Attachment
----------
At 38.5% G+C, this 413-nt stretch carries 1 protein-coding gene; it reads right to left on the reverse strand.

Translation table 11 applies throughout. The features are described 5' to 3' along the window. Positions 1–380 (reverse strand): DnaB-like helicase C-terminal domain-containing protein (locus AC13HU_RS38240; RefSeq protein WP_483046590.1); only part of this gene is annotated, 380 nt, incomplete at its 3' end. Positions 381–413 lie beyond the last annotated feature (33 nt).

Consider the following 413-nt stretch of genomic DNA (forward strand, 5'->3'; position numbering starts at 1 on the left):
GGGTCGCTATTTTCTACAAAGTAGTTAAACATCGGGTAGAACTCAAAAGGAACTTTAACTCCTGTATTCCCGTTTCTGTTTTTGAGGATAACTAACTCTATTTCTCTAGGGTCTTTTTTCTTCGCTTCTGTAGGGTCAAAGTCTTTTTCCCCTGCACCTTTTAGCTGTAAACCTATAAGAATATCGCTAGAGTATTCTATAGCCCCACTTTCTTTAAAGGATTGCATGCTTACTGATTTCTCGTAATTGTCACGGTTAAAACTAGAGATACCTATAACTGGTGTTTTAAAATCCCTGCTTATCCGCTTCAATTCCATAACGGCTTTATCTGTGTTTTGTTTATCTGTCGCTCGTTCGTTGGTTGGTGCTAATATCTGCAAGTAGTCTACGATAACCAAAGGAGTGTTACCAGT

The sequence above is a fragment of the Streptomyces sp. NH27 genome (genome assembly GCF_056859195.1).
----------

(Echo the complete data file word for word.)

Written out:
At 38.5% G+C, this 413-nt stretch carries 1 protein-coding gene; it reads right to left on the reverse strand.

Translation table 11 applies throughout. The features are described 5' to 3' along the window. Positions 1–380 (reverse strand): DnaB-like helicase C-terminal domain-containing protein (locus AC13HU_RS38240; RefSeq protein WP_483046590.1); only part of this gene is annotated, 380 nt, incomplete at its 3' end. Positions 381–413 lie beyond the last annotated feature (33 nt).

Consider the following 413-nt stretch of genomic DNA (forward strand, 5'->3'; position numbering starts at 1 on the left):
GGGTCGCTATTTTCTACAAAGTAGTTAAACATCGGGTAGAACTCAAAAGGAACTTTAACTCCTGTATTCCCGTTTCTGTTTTTGAGGATAACTAACTCTATTTCTCTAGGGTCTTTTTTCTTCGCTTCTGTAGGGTCAAAGTCTTTTTCCCCTGCACCTTTTAGCTGTAAACCTATAAGAATATCGCTAGAGTATTCTATAGCCCCACTTTCTTTAAAGGATTGCATGCTTACTGATTTCTCGTAATTGTCACGGTTAAAACTAGAGATACCTATAACTGGTGTTTTAAAATCCCTGCTTATCCGCTTCAATTCCATAACGGCTTTATCTGTGTTTTGTTTATCTGTCGCTCGTTCGTTGGTTGGTGCTAATATCTGCAAGTAGTCTACGATAACCAAAGGAGTGTTACCAGT

The sequence above is a fragment of the Streptomyces sp. NH27 genome (genome assembly GCF_056859195.1).